The president of Haiti, Jovenel Moïse, was assassinated this Wednesday at his residence. In the assault his wife, the first lady Martine Moïse, who is hospitalized, was injured. Following the attack, Prime Minister Claude Joseph has declared a state of siege in the country, which allows the armed forces to take control of security in the territory and establish military courts. The Port-au-Prince airport has been closed and scheduled flights to the capital have been canceled or diverted. The Dominican Republic, which shares an island with Haiti, has militarized its border and ordered the closure of all the crossings that connect its country with its neighbor. The assassination has shaken the region and some countries, such as Colombia, have requested the intervention of the Organization of American States (OAS) to safeguard democracy in the country, immersed in a spiral of violence.
The assassination of the president
A group of armed men attacked the residence of Jovenel Moïse in the Pelerin neighborhood of Port-au-Prince on Wednesday and assassinated the 52-year-old president. The subjects have not been identified, but “spoke in Spanish and English,” according to Prime Minister Claude Joseph. The attack occurred at one in the morning, local time when Moïse, his wife and one of their children were inside the house. The first lady has been wounded by a gunshot wound and is receiving medical attention at a hospital in the capital. The president’s son witnessed the attack but was unharmed. Joseph has assured that the attackers will be brought to justice.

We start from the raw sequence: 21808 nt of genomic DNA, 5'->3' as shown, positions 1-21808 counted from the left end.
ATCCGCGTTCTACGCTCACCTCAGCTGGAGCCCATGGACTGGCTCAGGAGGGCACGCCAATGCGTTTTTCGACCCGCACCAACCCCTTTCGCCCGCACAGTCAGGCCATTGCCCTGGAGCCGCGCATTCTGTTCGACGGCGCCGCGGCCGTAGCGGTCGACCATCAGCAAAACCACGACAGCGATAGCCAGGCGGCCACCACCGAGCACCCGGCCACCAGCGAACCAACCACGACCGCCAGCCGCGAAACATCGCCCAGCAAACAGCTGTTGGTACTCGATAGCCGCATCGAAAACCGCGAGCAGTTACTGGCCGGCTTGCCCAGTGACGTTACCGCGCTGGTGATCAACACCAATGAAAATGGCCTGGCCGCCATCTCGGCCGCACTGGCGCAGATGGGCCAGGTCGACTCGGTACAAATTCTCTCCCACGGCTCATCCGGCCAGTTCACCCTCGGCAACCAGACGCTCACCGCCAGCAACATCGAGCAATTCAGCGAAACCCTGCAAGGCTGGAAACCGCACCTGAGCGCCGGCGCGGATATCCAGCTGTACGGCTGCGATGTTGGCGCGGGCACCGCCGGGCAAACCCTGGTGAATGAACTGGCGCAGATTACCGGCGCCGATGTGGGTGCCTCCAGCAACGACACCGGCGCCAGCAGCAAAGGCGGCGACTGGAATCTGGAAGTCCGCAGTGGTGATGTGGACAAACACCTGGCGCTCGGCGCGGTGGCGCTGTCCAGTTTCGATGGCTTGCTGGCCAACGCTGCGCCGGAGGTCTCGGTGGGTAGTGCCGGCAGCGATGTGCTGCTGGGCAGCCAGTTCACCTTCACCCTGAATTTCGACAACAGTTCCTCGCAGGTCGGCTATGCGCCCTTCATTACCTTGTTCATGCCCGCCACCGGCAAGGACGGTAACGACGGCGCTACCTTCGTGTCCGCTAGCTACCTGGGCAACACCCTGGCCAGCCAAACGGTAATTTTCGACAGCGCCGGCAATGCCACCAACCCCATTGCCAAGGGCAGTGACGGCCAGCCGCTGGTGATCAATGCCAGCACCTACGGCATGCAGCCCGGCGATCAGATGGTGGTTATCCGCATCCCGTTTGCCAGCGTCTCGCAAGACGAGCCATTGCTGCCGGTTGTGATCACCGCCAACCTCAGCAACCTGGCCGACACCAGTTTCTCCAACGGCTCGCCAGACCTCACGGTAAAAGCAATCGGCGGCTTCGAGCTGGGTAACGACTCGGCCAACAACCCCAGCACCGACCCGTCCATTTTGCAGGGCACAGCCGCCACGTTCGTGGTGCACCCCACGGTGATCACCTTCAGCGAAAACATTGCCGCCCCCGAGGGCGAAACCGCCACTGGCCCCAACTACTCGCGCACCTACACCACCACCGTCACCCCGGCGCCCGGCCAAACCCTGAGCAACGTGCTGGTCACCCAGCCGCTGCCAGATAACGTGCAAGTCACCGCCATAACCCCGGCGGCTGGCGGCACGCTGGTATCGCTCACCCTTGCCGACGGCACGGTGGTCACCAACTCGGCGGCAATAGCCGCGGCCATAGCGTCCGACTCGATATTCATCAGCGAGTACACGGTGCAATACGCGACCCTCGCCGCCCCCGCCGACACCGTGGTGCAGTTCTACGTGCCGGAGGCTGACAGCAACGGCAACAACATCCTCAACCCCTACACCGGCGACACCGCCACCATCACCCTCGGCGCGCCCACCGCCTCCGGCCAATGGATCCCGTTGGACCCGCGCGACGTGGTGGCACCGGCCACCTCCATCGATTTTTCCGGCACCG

A threatened president
In an interview with EL PAÍS in February, Moïse assured that he had been threatened and had been secluded for months in his residence in Port-au-Prince. The president then affirmed that there was a coup in progress organized by a group of families and businessmen “who control the main resources of the country, who have always installed and removed presidents and who use the streets to create destabilization.” Without citing them, Moïse pointed to the Vorbe, one of the most powerful families, owners of electricity in the country. “A small group of oligarchs are behind the coup and want to take over the country,” said the president. On February 7, 23 people were arrested on charges of conspiring and attempting to assassinate Moïse. The opposition branded the president a “dictator” and of remaining in power ruling by decree for the last year.
Recently, the president had also made enemies among the powerful armed gangs that control the slums of Port-au-Prince. Violence between groups has intensified since the beginning of June, especially due to the action of G9 an Fanmi e Alye, a federation of gangs that until recently was considered in the orbit of the Government and that in recent weeks declared war on Moïse.
State of siege and succession